JOURNAL ARTICLE

Seasonal variations of nitrogen and phosphorus retention in an agricultural drainage river in East China

Dingjiang Chen, Jun Lu, Hailong Wang, Yena Shen, Mark O Kimberley
Environmental Science and Pollution Research International 2010, 17 (2): 312-20
19795144

BACKGROUND, AIM, AND SCOPE: Riverine retention decreases loads of nitrogen (N) and phosphorus (P) in running water. It is an important process in nutrient cycling in watersheds. However, temporal riverine nutrient retention capacity varies due to changes in hydrological, ecological, and nutrient inputs into the watershed. Quantitative information of seasonal riverine N and P retention is critical for developing strategies to combat diffuse source pollution and eutrophication in riverine and coastal systems. This study examined seasonal variation of riverine total N (TN) and total P (TP) retention in the ChangLe River, an agricultural drainage river in east China.

METHODS: Water quality, hydrological parameters, and hydrophyte coverage were monitored along the ChangLe River monthly during 2004-2006. Nutrient export loads (including chemical fertilizer, livestock, and domestic sources) entering the river from the catchment area were computed using an export coefficient model based on estimated nutrient sources. Riverine TN and TP retention loads (RNRL and RPRL) were estimated using mass balance calculations. Temporal variations in riverine nutrient retention were analyzed statistically.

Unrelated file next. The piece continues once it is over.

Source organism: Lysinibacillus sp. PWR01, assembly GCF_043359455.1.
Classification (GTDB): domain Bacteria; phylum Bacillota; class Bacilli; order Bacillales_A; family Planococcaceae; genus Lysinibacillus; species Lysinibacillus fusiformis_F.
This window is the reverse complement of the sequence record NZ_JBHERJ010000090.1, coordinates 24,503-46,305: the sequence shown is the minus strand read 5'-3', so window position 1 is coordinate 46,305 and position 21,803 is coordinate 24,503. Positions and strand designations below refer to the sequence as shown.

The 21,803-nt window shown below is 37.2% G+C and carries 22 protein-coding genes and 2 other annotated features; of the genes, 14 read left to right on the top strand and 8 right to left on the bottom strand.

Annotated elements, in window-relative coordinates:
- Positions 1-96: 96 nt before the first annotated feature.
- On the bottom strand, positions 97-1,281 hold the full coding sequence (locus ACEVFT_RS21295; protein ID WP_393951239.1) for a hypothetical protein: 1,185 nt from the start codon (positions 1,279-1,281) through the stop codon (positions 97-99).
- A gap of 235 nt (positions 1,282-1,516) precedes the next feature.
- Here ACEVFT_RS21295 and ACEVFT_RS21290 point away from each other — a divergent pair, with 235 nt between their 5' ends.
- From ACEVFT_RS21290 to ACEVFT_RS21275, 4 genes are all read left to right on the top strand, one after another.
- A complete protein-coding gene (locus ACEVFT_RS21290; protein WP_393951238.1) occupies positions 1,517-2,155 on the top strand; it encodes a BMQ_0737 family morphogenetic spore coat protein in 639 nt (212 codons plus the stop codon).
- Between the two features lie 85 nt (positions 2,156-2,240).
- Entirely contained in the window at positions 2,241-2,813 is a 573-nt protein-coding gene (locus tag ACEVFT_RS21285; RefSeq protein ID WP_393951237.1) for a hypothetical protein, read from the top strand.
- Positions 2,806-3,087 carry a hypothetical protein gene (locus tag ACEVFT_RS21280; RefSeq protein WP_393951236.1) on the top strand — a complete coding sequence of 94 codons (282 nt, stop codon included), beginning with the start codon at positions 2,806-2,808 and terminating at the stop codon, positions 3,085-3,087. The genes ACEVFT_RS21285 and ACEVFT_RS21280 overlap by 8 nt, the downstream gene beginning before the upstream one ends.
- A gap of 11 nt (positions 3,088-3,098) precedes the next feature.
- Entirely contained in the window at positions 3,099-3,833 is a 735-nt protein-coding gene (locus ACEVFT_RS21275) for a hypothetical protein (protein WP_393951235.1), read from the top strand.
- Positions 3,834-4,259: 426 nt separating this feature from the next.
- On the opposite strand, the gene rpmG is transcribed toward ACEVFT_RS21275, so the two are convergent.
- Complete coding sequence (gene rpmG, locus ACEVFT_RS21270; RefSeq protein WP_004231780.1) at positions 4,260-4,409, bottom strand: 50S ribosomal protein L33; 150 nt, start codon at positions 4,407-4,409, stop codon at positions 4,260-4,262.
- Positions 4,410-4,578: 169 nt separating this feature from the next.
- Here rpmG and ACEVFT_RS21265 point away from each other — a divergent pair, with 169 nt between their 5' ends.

RESULTS AND DISCUSSION: Estimated annual riverine retention loads ranged from 1,538 to 2,127 t year(-1) for RNRL and from 79.4 to 90.4 t year(-1) for RPRL. Monthly retention loads varied from 6.4 to 300.8 t month(-1) for RNRL and from 1.4 to 15.3 t month(-1) for RPRL. Both RNRL and RPRL increased with river flow, water temperature, hydrophyte coverage, monthly sunshine hours, and total TN and TP inputs. Dissolved oxygen concentration and the pH level of the river water decreased with RNRL and RPRL. Riverine nutrient retention ratios (retention as a percentage of total input) were only related to hydrophyte coverage and monthly sunshine hours. Monthly variations in RNRL and RPRL were functions of TN and TP loads.

CONCLUSIONS: Riverine nutrient retention capacity varied with environmental conditions. Annual RNRL and RPRL accounted for 30.3-48.3% and 52.5-71.2%, respectively, of total input TN and TP loads in the ChangLe River. Monthly riverine retention ratios were 3.5-88.7% for TN and 20.5-92.6% for TP. Hydrophyte growth and coverage on the river bed is the main cause for seasonal variation in riverine nutrient retention capacity. The total input TN and TP loads were the best indicators of RNRL and RPRL, respectively.

RECOMMENDATIONS AND PERSPECTIVES: High riverine nutrient retention capacity during summer due to hydrophytic growth is favorable to the avoidance of algal bloom in both river systems and coastal water in southeast China. Policies should be developed to strictly control nutrient applications on agricultural lands. Strategies for promoting hydrophyte growth in rivers are desirable for water quality management.

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